Today, the challenges facing the media including the Daily Observer, are huge; they include amongst others, a rapidly shrinking revenue base owing mainly to the dismal economic situation. Resultantly, most media institutions find themselves unable to offer attractive salaries to attract the best quality.

Further, it appears the media is becoming increasingly at odds with officials of this government. When lapses and inappropriate official behavior is reported in the press, it is often interpreted in official circles to mean that the particular journalist or media institution is against the government.

And despite the fact the Constitution of Liberia has enshrined provisions guaranteeing and protecting free expression and despite the fact that the government of Liberia has become signatory to international treaties and obligations protecting freedom of expression and of the media, including the Table Mountain Declaration, yet journalists have become frequent targets of abuse at the hands of state security.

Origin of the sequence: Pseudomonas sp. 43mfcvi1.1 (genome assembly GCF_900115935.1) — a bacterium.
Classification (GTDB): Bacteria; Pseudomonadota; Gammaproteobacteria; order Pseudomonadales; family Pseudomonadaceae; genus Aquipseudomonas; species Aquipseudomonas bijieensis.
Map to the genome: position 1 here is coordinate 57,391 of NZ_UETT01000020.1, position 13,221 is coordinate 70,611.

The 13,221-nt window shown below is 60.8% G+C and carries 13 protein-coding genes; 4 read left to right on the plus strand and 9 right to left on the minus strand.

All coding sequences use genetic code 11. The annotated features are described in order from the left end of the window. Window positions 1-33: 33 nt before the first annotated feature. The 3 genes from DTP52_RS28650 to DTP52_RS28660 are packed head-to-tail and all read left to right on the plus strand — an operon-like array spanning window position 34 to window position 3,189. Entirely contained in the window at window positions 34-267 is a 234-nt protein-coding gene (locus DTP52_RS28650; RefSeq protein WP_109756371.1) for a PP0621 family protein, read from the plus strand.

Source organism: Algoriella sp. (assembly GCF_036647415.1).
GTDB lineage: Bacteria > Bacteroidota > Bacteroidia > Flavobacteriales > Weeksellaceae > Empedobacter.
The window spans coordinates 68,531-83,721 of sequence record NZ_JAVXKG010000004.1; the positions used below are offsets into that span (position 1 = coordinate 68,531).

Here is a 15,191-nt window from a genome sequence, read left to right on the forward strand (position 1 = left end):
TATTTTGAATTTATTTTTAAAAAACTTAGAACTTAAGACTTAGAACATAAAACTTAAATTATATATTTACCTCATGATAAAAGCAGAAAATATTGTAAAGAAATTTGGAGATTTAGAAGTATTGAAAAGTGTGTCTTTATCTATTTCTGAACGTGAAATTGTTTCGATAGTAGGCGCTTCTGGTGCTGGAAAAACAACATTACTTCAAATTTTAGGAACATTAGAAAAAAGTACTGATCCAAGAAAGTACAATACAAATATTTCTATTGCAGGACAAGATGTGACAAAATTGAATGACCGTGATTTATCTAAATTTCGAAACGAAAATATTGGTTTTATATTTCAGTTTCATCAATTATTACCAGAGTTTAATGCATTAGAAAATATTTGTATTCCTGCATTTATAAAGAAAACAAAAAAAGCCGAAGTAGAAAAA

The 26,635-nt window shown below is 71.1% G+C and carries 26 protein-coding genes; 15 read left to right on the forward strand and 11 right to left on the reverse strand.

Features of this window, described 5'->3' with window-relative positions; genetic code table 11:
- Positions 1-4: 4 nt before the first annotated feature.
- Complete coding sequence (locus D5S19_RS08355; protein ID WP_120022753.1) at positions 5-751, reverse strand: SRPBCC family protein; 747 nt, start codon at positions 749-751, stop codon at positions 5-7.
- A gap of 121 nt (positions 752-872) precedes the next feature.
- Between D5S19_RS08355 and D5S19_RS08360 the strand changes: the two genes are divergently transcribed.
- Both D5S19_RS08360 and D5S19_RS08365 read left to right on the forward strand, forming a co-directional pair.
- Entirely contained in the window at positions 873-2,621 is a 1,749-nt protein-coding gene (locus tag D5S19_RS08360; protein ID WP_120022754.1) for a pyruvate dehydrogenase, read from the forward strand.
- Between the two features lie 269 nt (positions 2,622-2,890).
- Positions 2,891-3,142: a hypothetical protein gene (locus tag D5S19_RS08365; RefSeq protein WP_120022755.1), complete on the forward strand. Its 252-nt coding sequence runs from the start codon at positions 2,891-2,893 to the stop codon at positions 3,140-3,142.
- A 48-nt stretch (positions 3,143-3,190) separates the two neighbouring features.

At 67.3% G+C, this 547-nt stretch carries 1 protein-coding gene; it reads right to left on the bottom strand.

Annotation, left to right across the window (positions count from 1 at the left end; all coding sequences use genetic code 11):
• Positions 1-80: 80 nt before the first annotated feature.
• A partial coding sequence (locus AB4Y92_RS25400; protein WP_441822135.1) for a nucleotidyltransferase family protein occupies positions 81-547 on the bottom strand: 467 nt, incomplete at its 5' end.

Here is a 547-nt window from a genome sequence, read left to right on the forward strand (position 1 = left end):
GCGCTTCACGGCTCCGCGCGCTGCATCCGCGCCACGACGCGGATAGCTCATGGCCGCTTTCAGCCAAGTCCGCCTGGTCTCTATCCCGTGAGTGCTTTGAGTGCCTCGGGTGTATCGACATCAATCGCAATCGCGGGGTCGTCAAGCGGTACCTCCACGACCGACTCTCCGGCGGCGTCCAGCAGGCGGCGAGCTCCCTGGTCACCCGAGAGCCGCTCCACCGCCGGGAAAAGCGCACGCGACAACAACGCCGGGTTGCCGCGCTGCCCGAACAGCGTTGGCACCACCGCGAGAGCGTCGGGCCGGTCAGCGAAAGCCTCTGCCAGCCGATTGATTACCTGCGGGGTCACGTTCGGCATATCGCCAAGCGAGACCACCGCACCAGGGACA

As the Daily Observer celebrates 40 years of existence, it finds itself confronted with challenges threatening its very survival as an institution. There are indications that most other media institutions are also facing similar challenges.

In the face of a shrinking advert market occasioned by a poorly performing economy, the will to persevere has to be undergirded by a commitment to remain faithful to the tenets of good journalism which require fair, balanced, accurate and truthful reporting that will ultimately earn the trust and support of the public.

For its part, the Daily Observer, at 40 renews its pledge to stand by this commitment come what may. Times may, for now, appear or even be difficult, however, difficult times do not last always; they can be overcome and that is exactly what we are pledged to.